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I will ride day or night. Night riding doesn't bother me, although I will slow down a little at night. I also live in a part of the country that has a lot of night time critters and you always have to be on the lookout for them. You may be apprehensive at first, but the more you do it the more you will enjoy it. Early morning or late evening are some of the most peaceful times of the day to ride. Now saying this, I will not ride at night out west. I have rode in Wyoming and Montana, South Dakota, and some of the other western states, and the number of deer and antelope that I have seen on the roads during the day make me think that night riding in those parts of the country would be like playing Russian Roulette. I also have friends that live in those states that say they won't ride at night because of the animals. JMHO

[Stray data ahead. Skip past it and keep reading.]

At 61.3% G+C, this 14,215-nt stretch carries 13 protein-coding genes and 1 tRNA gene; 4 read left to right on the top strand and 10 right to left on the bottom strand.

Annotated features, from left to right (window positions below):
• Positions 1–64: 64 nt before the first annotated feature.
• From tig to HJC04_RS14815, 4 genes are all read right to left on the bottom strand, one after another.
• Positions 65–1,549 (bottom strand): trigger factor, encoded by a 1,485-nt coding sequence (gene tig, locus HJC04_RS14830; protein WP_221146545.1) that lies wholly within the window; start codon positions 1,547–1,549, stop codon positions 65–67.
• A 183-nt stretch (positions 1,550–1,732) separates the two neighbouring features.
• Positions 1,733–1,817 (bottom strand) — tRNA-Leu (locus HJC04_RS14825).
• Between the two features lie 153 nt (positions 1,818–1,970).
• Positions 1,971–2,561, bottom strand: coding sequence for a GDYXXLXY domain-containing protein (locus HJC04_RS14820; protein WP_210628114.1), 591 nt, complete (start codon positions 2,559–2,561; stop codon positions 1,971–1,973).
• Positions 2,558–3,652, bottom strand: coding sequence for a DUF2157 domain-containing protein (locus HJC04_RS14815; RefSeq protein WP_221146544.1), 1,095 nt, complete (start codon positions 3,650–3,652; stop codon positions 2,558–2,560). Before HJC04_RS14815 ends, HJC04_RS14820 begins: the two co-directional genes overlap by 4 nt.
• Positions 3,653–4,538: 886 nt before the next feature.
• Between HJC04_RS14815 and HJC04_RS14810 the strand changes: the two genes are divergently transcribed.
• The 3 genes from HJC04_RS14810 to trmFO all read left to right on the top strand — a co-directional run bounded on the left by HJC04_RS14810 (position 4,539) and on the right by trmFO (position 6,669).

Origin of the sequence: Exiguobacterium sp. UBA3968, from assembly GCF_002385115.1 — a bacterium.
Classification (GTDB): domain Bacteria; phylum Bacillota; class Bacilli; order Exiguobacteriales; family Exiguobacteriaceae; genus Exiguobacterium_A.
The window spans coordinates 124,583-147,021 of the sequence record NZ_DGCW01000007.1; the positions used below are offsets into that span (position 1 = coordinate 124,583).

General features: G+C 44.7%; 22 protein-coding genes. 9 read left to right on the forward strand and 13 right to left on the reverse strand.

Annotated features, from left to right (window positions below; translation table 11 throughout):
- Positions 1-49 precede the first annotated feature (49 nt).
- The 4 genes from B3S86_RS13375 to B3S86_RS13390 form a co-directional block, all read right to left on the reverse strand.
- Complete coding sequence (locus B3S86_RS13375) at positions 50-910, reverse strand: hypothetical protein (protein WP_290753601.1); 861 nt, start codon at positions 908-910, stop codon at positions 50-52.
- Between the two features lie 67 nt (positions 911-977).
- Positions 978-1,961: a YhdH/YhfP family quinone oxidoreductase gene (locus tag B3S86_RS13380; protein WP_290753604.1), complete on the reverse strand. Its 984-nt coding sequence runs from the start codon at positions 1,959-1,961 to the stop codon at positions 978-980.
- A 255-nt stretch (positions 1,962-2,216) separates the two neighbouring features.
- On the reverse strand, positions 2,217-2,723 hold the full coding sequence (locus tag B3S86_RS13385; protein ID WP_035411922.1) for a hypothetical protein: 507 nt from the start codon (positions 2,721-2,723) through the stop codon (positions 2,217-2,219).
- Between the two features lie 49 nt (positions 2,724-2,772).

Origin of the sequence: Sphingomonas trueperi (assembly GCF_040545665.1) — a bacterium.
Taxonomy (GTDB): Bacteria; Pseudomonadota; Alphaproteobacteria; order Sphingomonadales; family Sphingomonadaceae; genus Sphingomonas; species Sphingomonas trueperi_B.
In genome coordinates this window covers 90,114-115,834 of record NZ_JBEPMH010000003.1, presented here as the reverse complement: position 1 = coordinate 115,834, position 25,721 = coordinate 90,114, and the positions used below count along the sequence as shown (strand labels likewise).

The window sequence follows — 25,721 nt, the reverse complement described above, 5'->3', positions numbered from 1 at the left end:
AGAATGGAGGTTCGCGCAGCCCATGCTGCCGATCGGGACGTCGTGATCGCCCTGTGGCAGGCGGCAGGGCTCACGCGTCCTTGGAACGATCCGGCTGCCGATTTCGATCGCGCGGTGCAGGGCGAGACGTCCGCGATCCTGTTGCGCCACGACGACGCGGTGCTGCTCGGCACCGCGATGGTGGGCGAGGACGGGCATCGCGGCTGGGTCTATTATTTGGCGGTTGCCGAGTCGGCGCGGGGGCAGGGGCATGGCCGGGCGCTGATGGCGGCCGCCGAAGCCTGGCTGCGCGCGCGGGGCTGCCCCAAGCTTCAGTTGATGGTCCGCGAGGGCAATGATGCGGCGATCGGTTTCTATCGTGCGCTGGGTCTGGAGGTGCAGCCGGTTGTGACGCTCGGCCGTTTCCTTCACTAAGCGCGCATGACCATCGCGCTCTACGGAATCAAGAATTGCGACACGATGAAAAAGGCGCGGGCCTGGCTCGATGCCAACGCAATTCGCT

Cobra

:15grey:
 

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That's one of the best times to ride. Why have all the nice lighting and never enjoy it?
 

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I love night riding 'on the slab' more than any other type. Nice way to tour the country i the heat of the summer.

On any roads, you need good lights & don't over drive your vision, or one of those truck treads, tree limbs, road kill, etc., will getya.

I've found wildlife to be smater than most daytime drivers. :action:





 

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As Popeye said, don't overdrive your lights.

Also, remember the basics: Look where you want to go. Don't look directly at the headlights coming towards you, even for an instant. This avoids target fixation as it does in the day, and at night avoids constricting the pupils any more than necessary.
 

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in my younger and more foolish days, it was cool to me to ride around at night all blacked out from head to toe. UNTIL--------I was almost hit, then it dawned on me that they could not see me. I changed my habits real quick!